we did it kind of as a duet. It was
predominantly acoustic guitar because I had written the original cues

(10:20):
to set the style. But you know, keyboards and sometimes
sampled Chelly and different things. You know, we were doing
it that way and using accordion and um percussion, hand
percussion shakers and stuff. It was just really kind of
a real small ensemble thing. And he brought all the
knowledge of what works in film, what doesn't, how to

(10:44):
put it together, how to lock it up, how to
uh not really how to follow a scene. I learned
that from Ed Marshall, but he knew the mechanics of
how to do it. I had no idea. All I
could do sit and turn the film on and play
until something happened emotionally, and then I developed that We

(11:07):
came from two totally different schools. Okay, so now you're separate,
but you're working on thirty something where there's a you know,
a sound that has been employed. Do you then hire
a piano player? How do you get up to speed
doing it alone? Well? That was interesting. I hired a
guy named Jay Gruska. I brought him in to work

(11:28):
with me on my half. Jay was a wonderful piano player.
We knew each other John Williams, son in law, great musician,
and I brought him in and h and we had
a great relationship, you know, for the three or four
years we did it. He did it all the way

(11:48):
through with me for the next four years. It was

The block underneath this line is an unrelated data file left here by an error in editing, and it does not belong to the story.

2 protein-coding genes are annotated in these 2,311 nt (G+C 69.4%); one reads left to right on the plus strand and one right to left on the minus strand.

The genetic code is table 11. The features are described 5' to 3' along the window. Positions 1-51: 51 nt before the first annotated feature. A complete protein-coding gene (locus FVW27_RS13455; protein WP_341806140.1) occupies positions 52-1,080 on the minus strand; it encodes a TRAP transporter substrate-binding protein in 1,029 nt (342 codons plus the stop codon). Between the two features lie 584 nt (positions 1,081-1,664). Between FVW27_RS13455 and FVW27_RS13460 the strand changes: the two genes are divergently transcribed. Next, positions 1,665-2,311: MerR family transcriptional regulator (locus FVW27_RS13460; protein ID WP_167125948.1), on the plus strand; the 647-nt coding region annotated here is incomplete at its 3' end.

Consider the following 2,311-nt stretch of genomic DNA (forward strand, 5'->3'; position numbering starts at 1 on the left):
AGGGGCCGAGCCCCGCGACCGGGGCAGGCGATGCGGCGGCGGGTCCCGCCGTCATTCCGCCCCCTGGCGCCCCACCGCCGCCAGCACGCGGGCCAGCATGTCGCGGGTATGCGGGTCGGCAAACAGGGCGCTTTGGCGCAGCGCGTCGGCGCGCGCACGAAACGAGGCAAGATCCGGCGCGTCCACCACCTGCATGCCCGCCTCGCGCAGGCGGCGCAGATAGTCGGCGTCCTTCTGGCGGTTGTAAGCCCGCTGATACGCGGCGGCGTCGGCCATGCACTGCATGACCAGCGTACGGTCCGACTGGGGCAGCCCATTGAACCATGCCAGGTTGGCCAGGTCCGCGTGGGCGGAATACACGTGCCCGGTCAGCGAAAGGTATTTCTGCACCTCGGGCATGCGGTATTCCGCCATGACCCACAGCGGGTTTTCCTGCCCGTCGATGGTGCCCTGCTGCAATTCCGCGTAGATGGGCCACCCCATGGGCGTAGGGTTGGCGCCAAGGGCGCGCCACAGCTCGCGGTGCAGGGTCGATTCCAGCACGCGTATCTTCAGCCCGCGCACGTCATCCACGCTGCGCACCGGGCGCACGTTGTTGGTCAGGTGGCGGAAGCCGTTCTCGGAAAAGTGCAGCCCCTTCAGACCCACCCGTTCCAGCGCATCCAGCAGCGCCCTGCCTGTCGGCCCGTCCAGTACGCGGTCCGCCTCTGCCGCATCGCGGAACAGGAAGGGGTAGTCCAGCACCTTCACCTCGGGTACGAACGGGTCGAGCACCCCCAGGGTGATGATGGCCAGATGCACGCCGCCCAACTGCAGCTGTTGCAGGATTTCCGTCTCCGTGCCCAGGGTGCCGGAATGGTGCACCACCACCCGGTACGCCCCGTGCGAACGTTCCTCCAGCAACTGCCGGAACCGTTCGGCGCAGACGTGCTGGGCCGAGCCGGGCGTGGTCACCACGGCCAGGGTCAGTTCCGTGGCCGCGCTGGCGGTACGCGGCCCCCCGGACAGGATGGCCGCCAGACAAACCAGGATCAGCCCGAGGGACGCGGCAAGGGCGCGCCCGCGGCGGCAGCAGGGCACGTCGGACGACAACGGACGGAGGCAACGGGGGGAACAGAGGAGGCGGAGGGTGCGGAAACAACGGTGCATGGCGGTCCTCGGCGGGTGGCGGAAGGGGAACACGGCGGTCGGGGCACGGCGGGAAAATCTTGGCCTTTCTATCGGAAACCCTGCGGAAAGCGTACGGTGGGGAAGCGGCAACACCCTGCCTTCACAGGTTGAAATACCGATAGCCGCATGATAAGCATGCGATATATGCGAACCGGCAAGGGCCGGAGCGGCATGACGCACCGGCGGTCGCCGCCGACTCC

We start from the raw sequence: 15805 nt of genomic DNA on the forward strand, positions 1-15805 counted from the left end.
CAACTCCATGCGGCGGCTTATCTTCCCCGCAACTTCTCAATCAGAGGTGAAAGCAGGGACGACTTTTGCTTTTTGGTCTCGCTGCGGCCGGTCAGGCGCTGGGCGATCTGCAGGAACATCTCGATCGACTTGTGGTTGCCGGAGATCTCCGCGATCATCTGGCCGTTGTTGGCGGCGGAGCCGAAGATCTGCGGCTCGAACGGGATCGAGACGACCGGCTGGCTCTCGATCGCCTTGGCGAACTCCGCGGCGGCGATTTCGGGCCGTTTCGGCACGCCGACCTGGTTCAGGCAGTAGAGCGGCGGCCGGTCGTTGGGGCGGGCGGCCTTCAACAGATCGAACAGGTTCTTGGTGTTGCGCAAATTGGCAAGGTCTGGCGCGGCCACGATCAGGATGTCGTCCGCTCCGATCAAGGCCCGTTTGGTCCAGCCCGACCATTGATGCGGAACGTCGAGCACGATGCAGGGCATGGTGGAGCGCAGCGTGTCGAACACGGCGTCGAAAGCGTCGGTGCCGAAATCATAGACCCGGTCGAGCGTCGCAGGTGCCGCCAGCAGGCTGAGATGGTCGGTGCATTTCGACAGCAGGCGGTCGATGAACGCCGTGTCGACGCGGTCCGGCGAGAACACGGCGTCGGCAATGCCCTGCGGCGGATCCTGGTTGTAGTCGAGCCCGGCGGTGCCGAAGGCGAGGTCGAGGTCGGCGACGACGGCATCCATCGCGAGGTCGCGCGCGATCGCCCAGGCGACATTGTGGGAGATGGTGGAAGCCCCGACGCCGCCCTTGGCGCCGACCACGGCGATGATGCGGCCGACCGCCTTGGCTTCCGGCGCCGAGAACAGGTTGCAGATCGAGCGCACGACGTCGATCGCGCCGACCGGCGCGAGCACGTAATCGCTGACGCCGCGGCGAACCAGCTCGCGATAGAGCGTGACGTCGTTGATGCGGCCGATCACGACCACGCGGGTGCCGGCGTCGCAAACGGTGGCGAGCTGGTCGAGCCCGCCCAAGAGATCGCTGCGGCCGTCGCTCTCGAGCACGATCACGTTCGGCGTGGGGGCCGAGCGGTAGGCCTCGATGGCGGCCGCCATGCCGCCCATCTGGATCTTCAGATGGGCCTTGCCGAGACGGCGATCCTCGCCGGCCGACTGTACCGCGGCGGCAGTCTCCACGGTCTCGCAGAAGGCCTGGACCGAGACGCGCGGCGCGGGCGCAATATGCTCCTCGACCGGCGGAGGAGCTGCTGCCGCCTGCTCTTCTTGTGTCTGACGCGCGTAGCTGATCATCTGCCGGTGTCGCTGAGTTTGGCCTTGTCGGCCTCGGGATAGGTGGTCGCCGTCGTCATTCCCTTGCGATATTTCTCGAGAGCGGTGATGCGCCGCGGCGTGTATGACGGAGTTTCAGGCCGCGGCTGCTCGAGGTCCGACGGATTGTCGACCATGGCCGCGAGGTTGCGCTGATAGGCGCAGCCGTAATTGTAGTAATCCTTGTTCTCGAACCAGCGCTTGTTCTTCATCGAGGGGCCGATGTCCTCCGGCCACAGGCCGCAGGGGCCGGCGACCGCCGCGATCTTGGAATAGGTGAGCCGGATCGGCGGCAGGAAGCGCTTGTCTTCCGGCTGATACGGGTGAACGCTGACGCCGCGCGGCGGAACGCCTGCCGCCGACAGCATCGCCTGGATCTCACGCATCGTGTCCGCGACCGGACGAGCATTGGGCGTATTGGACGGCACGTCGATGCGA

a little different because I was predominant in it because
it was my gig. But so Stewart had his guitar
player who had learned how to do me and I
had Jay Gruska, who was very talented in his own right.
So Jay had a record background. He had a background

(12:14):
that was when he came in. He was doing what
Stewart and I did. But because we were both learning
and growing in this film genre, Jay had done it
before too. We were changing and we were growing during
that process, and I believe that's the reason that I
ended up with a relationship with ed Swick and Marshall,

(12:37):
Herskowitz and Stewart didn't uh because I adapted, I learned,
I grew, and those guys really gave me a master
class in scoring. They made me do cues two or
three times every week. You know, I'd have to rewrite
CUsing and they really, although they beat me up, they

(12:59):
taught me so much about the arc of a scene
and the arc of a story, in the arc of
an episode from a writer's point of view, from us,
you know, an actual scriptwriter's point of view. And you know,